Sheep Nutrition and Performance
Sheep Nutrition 101
Sheep, cows, and goats are domesticated ruminants. Ruminants are unique set of mammals who possess the ability to upcycle low quality forage into high quality meat, milk, and fiber. Their ability to efficiently digest forage is possible due to their four-chamber stomach. The largest of the four chambers is known as the rumen. Within the rumen are billions of bacteria, protazoa, and fungi that synergistically break down fiber and other nutrients enabling the ruminant to obtain both energy and protein from their food sources. Maintaining rumen health and productivity is essential for sheep health and performance. For information regarding rumen health and the specific nutrient needs for sheep at all stages of production see the nutrition fact sheets below
If you are a visual learner and would like to know about sheep nutrition watch the informative University of Nebraska Extension youtube video.
Rangeland and Irrigated Pasture Management
Rangeland forage quality (i.e. protein, energy, and mineral content) can vary tremendously depending on soil composition, location of range, and time of year. Generally, in California’s Mediterranean climate rainfall occurs during the winter with forage quality highest in the late winter/ early spring. For producers on rangeland matching the nutrients supplied by the rangeland to the nutrient demands of the animal is critical for animal health and performance. For resources on managing livestock grazing see below.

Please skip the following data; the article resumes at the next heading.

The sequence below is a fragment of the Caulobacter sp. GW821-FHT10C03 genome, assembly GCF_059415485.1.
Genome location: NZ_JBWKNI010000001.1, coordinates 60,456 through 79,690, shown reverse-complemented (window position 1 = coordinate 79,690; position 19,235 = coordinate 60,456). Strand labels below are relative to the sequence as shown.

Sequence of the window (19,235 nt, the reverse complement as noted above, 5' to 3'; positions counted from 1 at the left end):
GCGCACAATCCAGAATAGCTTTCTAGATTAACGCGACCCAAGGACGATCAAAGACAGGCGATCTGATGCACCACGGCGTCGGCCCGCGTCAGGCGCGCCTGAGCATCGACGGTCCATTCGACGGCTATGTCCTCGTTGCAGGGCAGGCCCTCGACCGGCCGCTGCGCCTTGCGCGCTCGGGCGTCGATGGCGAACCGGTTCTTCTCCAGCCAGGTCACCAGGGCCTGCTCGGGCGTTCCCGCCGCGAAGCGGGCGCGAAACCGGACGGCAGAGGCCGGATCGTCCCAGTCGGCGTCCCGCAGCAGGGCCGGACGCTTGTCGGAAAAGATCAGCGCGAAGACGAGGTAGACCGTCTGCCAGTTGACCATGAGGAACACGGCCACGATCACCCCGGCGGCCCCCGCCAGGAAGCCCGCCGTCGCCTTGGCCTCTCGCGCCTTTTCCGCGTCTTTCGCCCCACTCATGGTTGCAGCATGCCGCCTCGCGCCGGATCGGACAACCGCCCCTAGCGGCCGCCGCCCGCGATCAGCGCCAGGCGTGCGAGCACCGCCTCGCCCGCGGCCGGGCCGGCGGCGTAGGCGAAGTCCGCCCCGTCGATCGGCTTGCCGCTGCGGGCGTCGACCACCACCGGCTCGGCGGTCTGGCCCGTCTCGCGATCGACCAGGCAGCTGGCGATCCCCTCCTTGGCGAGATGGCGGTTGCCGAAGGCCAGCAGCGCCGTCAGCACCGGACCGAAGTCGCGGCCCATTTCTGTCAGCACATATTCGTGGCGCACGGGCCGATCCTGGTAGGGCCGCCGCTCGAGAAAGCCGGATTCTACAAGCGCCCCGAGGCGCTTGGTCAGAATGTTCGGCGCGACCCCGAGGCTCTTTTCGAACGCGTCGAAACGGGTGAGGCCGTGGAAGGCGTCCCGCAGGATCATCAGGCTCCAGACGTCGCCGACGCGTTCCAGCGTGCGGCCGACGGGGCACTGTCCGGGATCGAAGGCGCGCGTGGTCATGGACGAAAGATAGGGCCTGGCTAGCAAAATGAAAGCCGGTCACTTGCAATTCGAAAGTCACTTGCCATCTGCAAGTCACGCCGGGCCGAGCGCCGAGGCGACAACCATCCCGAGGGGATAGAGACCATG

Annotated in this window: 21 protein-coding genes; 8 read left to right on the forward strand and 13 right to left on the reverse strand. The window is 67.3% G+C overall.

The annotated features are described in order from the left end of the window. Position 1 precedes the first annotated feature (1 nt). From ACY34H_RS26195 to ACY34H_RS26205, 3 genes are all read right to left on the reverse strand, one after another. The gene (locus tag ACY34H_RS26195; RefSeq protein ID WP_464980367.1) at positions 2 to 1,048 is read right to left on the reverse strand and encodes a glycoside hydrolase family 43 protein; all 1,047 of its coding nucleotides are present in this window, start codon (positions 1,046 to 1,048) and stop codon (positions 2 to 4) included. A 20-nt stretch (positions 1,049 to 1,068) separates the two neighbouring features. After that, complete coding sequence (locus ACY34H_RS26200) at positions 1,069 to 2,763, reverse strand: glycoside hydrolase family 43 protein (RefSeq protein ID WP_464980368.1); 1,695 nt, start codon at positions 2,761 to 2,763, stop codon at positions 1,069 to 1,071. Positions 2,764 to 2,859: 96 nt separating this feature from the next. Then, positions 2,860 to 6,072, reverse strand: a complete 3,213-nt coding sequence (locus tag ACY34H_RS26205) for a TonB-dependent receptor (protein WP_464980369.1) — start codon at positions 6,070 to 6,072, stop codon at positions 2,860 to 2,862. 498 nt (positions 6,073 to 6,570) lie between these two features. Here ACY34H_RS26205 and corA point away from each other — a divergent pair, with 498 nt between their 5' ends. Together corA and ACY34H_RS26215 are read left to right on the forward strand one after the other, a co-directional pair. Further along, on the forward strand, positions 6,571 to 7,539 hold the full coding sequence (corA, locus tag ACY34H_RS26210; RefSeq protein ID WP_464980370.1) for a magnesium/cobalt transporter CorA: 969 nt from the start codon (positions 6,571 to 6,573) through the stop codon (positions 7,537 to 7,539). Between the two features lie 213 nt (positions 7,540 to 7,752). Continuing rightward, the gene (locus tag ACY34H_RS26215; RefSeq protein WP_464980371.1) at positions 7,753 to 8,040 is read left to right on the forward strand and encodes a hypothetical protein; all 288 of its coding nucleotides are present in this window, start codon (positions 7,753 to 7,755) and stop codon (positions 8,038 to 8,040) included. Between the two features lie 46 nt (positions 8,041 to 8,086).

To ensure that your rangeland or pastureland is meeting your animals nutritional requirements you can get your forage tested at facility. For a list of California labs certified by the National Forage Testing Association click here.
For informative videos on rangeland and pastureland management visit the UCANR Ranching in the Sierra Foothills Youtube channel.
Water Quantity and Quality
Water is a vital nutrient, yet it is often overlooked. On average, dry ewes will require a gallon of water a day, wet ewes will require at minimum 1.5 gallons a day and finishing lambs will require at 0.5-0.8 gallons of water a day. In hot and humid environments these water requirements increase substantially. Limitation of water intake reduces animal performance quicker and more dramatically than any other nutrient deficiency. Therefore, ensuring that cattle are receiving enough water is essential for maintaining the health and vitality for any beef operation.
When water quality is compromised animals could drink less water, thus negatively affecting their health and performance. Substances that can contaminate water supplies include, but are not limited to, nitrates, bacteria, organic materials, and suspended solids. These contaminations can cause the water to have an objectionable taste, odor, or color. To learn more about water quality and how to help ensure water quality on your operation see the water quality fact sheets below.
For California water quality testing see links below.